Today, the U.S. Department of Education (Department) awarded the final $198 million in Higher Education Emergency Relief Fund (HEERF) grants. The grants will assist students who attend 244 colleges and universities and provides resources to help these institutions recover from the impacts of the pandemic. The American Rescue Plan, signed by President Biden in March 2021, provided almost $40 billion in relief funds to colleges and universities, directly helping thousands of students impacted by the pandemic.
The grants have been awarded to public and private non-profit colleges and universities that have the greatest unmet needs, including community colleges and rural institutions that serve a high percentage of diverse student populations and low-income students, and those that have experienced enrollment declines since the start of the pandemic, among other categories.
Of the funds awarded today, almost 90 percent will go toward Historically Black Colleges and Universities (HBCUs), Minority Serving Institutions (MSIs), community colleges, rural institutions, and institutions serving large populations of low-income students. The majority of institutions are also required to distribute roughly half of all grant funds directly to students with the greatest need, which helps provide additional support for housing, tuition support, addressing food insecurity, and other basic needs.
“The institutions that serve our highest-need students were not only hit hard by the pandemic, but in many cases have also struggled with chronic underinvestment and funding inequities,” said U.S. Secretary of Education Miguel Cardona. “This funding from the American Rescue Plan will help HBCUs, MSIs, community colleges, and other inclusive institutions better support their students, from investing in campus mental health, to providing financial relief, to meeting housing, transportation, and child care needs. When we invest in stronger supports for our students, we help remove barriers to their success so that they can stay on track with their studies, complete their degrees, and ultimately, build rewarding careers.”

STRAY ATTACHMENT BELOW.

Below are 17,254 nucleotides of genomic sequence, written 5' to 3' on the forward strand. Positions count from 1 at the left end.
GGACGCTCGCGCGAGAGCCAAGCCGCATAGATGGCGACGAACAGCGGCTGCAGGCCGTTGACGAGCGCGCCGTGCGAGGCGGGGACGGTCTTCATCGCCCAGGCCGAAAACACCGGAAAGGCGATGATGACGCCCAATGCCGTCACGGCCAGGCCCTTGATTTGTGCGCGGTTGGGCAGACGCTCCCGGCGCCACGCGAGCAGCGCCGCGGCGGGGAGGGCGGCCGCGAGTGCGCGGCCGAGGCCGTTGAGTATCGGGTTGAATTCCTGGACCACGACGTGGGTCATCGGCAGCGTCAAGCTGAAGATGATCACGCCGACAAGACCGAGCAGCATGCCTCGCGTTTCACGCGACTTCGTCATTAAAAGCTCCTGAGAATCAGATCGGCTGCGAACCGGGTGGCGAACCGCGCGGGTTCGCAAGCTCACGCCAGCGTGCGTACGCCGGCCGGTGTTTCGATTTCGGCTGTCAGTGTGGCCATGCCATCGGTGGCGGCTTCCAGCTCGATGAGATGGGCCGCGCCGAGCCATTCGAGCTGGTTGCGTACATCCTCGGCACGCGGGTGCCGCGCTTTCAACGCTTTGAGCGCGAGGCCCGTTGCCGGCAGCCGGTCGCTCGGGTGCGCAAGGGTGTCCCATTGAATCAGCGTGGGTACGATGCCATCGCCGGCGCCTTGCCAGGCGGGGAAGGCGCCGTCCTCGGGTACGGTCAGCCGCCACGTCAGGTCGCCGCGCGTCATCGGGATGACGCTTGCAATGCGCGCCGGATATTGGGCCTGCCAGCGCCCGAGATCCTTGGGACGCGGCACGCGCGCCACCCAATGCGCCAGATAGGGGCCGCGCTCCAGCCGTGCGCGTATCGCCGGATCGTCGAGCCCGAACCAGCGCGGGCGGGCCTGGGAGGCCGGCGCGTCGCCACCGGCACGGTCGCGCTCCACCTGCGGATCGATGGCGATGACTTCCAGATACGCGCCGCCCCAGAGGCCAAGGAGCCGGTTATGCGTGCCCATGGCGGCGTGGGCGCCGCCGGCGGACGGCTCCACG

As part of the announcement, Secretary Miguel Cardona, First Lady Jill Biden, and American Rescue Plan Coordinator Gene Sperling will join leadership from the Community College of Philadelphia, Coahoma Community College, and Southwestern Michigan College for a press call to highlight the positive impacts these grants have had on their students and institutions. These colleges have spent funds reducing or eliminating tuition, eliminating outstanding student balances, addressing food insecurity by supporting a food pantry, creating a zero-cost textbook program, and covering costs of evidence-based practices to monitor and suppress the spread of Covid-19.
The Biden-Harris Administration has made unprecedented investments through ARP in many of our nation’s historic or under-resourced institutions that educate students whose communities were most acutely affected by the pandemic. These investments include more than $10 billion to community colleges, over $2.6 billion to HBCUs, approximately $190 million to TCUs, and more than $13 billion to MSIs such as Hispanic-Serving Institutions and Asian American and Native American Pacific Islander-Serving Institutions. ARP funds more than doubled the higher education grants that were made available under previous pandemic relief bills.
The Biden-Harris Administration remains committed to ensuring recovery from the COVID-19 pandemic. Today’s announcement highlights the Administration’s commitment to supporting our nation’s most under-resourced institutions in preventing, preparing for, and responding to the pandemic. In addition to funds providing emergency financial aid to students, institutional funds can be used to provide basic needs support, expand mental healthcare, create retention programs, and monitor and suppress the spread of Covid-19 among other initiatives designed to respond to the pandemic.